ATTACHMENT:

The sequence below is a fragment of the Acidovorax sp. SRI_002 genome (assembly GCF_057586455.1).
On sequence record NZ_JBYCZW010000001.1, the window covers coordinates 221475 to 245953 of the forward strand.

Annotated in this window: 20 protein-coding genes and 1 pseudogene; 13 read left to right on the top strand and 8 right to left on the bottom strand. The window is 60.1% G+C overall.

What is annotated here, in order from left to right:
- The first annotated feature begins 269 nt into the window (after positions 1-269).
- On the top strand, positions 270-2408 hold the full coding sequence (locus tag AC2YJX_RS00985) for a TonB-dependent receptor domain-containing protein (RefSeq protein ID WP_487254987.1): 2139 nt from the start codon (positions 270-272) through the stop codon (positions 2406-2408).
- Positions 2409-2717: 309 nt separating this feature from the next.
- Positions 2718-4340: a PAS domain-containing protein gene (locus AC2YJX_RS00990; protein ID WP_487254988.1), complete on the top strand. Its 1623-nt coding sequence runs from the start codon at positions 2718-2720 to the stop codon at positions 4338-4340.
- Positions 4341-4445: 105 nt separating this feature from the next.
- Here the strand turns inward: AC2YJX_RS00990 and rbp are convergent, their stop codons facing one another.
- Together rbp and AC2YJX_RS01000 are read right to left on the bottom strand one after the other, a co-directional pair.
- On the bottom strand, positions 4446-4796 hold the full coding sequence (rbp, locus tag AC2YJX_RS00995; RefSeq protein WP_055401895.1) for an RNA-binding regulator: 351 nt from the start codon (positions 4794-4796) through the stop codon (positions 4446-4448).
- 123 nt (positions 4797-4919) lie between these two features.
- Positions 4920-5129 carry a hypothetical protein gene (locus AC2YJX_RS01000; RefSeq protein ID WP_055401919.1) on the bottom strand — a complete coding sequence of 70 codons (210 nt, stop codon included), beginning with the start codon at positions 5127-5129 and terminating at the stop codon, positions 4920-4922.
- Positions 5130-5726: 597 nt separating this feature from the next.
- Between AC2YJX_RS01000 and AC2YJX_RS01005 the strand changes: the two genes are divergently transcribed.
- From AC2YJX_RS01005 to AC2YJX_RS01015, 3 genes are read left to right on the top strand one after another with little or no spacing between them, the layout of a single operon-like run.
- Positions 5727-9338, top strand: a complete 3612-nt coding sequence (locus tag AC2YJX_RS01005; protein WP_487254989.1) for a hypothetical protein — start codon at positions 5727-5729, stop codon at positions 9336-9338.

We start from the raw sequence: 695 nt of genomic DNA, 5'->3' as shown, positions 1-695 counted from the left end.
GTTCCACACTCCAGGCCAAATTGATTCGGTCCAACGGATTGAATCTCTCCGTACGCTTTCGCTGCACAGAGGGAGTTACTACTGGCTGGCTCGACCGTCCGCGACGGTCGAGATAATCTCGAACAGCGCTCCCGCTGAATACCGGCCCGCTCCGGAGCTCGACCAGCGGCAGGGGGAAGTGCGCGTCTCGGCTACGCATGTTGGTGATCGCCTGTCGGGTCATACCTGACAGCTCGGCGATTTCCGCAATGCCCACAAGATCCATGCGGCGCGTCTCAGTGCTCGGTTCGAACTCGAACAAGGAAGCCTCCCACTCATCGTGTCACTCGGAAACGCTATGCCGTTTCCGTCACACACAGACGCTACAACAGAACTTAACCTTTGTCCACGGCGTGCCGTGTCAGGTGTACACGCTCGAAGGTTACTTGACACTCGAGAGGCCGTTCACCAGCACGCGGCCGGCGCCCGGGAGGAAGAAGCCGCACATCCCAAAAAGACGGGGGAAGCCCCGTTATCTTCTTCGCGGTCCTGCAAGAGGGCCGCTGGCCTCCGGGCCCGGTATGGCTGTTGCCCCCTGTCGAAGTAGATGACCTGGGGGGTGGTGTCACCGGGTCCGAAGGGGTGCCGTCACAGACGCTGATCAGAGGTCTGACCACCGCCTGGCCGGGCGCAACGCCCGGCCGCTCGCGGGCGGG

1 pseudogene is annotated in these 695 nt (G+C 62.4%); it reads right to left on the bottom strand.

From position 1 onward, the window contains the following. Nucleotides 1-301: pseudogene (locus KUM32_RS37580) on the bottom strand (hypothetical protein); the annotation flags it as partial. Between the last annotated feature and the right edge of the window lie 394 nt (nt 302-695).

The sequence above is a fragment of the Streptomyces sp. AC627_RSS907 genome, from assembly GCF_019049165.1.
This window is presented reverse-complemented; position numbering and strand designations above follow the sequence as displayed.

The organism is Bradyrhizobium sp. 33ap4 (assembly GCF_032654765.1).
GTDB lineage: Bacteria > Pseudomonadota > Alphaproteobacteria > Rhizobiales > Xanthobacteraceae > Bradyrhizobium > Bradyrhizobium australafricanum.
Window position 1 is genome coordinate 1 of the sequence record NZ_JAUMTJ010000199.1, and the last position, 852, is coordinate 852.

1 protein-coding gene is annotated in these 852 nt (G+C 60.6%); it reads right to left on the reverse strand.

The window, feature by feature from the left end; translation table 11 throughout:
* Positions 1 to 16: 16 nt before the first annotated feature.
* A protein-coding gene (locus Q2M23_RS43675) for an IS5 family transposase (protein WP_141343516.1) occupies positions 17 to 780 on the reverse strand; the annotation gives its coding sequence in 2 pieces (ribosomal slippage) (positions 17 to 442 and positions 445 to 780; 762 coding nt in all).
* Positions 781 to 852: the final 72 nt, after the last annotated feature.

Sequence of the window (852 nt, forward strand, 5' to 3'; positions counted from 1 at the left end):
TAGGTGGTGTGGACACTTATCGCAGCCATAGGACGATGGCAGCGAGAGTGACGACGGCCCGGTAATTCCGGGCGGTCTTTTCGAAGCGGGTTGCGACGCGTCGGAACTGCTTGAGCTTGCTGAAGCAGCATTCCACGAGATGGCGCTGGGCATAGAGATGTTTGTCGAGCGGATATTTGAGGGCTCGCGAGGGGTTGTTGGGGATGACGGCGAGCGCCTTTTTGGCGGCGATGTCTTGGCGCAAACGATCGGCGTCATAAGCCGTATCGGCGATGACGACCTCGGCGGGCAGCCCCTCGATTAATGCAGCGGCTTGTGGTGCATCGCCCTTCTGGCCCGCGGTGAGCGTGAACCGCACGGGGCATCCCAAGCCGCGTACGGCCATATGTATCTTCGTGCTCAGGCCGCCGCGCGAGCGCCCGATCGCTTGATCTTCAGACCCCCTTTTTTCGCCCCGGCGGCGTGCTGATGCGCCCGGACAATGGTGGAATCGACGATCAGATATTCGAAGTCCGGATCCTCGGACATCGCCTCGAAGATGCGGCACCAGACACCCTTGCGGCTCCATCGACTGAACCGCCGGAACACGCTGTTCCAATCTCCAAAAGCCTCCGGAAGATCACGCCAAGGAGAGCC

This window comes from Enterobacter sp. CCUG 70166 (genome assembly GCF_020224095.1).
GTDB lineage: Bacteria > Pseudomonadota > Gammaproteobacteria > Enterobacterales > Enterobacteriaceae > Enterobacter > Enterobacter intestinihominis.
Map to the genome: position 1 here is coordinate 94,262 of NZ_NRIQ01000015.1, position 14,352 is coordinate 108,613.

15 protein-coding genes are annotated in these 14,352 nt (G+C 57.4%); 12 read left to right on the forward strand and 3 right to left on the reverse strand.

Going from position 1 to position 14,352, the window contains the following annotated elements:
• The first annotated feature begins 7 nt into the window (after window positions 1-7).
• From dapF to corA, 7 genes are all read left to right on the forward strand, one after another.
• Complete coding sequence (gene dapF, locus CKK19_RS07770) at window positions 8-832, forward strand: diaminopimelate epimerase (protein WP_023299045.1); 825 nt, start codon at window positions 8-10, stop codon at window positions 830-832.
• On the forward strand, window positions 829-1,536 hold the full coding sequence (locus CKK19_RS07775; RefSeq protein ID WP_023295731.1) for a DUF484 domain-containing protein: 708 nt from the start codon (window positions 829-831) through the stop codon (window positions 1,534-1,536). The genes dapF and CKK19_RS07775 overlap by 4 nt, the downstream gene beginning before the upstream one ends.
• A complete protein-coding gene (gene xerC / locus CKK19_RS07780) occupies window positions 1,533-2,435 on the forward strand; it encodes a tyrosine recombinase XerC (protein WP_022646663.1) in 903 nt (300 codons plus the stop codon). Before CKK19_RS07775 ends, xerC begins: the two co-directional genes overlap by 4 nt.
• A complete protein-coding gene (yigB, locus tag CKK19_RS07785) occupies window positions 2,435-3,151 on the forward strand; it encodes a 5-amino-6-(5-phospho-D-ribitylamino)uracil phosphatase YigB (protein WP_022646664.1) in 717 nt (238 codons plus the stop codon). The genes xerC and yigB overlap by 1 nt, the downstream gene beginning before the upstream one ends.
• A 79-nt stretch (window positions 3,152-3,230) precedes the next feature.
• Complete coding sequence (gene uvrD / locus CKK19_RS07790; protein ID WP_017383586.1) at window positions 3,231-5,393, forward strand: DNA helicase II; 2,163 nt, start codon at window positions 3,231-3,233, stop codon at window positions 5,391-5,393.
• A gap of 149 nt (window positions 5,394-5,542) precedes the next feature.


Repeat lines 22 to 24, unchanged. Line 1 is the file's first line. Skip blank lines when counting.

From position 1 onward, the window contains the following. Nucleotides 1-301: pseudogene (locus KUM32_RS37580) on the bottom strand (hypothetical protein); the annotation flags it as partial. Between the last annotated feature and the right edge of the window lie 394 nt (nt 302-695).

The sequence above is a fragment of the Streptomyces sp. AC627_RSS907 genome, from assembly GCF_019049165.1.
This window is presented reverse-complemented; position numbering and strand designations above follow the sequence as displayed.